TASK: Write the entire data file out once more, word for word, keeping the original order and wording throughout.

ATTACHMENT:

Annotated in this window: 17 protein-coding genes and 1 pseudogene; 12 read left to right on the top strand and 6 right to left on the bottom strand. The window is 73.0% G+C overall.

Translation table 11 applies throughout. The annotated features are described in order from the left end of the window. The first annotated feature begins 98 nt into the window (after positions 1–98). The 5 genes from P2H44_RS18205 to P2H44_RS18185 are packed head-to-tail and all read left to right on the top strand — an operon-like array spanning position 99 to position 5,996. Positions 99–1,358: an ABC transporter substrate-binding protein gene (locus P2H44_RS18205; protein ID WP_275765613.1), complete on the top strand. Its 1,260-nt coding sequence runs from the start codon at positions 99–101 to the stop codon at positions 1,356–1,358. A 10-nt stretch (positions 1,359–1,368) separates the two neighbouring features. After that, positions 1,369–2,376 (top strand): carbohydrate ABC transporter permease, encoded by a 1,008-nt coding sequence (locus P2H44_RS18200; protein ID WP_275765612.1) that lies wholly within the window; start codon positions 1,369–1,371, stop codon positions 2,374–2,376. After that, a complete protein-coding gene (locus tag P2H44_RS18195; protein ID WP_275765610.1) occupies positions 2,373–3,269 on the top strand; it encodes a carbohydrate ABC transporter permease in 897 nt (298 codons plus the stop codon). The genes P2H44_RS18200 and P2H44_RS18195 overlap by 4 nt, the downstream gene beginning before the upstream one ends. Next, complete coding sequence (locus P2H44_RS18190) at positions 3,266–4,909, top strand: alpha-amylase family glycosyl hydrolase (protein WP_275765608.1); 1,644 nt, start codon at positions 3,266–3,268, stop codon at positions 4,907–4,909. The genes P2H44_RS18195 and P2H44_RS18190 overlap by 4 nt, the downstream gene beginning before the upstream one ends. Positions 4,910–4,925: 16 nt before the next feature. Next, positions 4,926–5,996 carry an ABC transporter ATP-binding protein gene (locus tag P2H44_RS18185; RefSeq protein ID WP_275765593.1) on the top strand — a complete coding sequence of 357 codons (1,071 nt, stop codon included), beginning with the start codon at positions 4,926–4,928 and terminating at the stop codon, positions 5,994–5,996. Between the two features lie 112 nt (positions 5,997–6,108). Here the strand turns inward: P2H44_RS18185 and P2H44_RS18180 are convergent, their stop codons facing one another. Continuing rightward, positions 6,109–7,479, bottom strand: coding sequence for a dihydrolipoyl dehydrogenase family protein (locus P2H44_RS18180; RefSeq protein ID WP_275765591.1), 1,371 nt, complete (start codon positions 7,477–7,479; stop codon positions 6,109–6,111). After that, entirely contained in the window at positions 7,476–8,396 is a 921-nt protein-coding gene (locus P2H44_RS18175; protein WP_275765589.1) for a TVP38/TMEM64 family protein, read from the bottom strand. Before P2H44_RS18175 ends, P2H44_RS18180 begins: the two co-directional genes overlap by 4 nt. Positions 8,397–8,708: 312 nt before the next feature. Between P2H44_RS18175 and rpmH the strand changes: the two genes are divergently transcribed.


Annotated in this window: 17 protein-coding genes and 1 pseudogene; 12 read left to right on the top strand and 6 right to left on the bottom strand. The window is 73.0% G+C overall.

Translation table 11 applies throughout. The annotated features are described in order from the left end of the window. The first annotated feature begins 98 nt into the window (after positions 1–98). The 5 genes from P2H44_RS18205 to P2H44_RS18185 are packed head-to-tail and all read left to right on the top strand — an operon-like array spanning position 99 to position 5,996. Positions 99–1,358: an ABC transporter substrate-binding protein gene (locus P2H44_RS18205; protein ID WP_275765613.1), complete on the top strand. Its 1,260-nt coding sequence runs from the start codon at positions 99–101 to the stop codon at positions 1,356–1,358. A 10-nt stretch (positions 1,359–1,368) separates the two neighbouring features. After that, positions 1,369–2,376 (top strand): carbohydrate ABC transporter permease, encoded by a 1,008-nt coding sequence (locus P2H44_RS18200; protein ID WP_275765612.1) that lies wholly within the window; start codon positions 1,369–1,371, stop codon positions 2,374–2,376. After that, a complete protein-coding gene (locus tag P2H44_RS18195; protein ID WP_275765610.1) occupies positions 2,373–3,269 on the top strand; it encodes a carbohydrate ABC transporter permease in 897 nt (298 codons plus the stop codon). The genes P2H44_RS18200 and P2H44_RS18195 overlap by 4 nt, the downstream gene beginning before the upstream one ends. Next, complete coding sequence (locus P2H44_RS18190) at positions 3,266–4,909, top strand: alpha-amylase family glycosyl hydrolase (protein WP_275765608.1); 1,644 nt, start codon at positions 3,266–3,268, stop codon at positions 4,907–4,909. The genes P2H44_RS18195 and P2H44_RS18190 overlap by 4 nt, the downstream gene beginning before the upstream one ends. Positions 4,910–4,925: 16 nt before the next feature. Next, positions 4,926–5,996 carry an ABC transporter ATP-binding protein gene (locus tag P2H44_RS18185; RefSeq protein ID WP_275765593.1) on the top strand — a complete coding sequence of 357 codons (1,071 nt, stop codon included), beginning with the start codon at positions 4,926–4,928 and terminating at the stop codon, positions 5,994–5,996. Between the two features lie 112 nt (positions 5,997–6,108). Here the strand turns inward: P2H44_RS18185 and P2H44_RS18180 are convergent, their stop codons facing one another. Continuing rightward, positions 6,109–7,479, bottom strand: coding sequence for a dihydrolipoyl dehydrogenase family protein (locus P2H44_RS18180; RefSeq protein ID WP_275765591.1), 1,371 nt, complete (start codon positions 7,477–7,479; stop codon positions 6,109–6,111). After that, entirely contained in the window at positions 7,476–8,396 is a 921-nt protein-coding gene (locus P2H44_RS18175; protein WP_275765589.1) for a TVP38/TMEM64 family protein, read from the bottom strand. Before P2H44_RS18175 ends, P2H44_RS18180 begins: the two co-directional genes overlap by 4 nt. Positions 8,397–8,708: 312 nt before the next feature. Between P2H44_RS18175 and rpmH the strand changes: the two genes are divergently transcribed.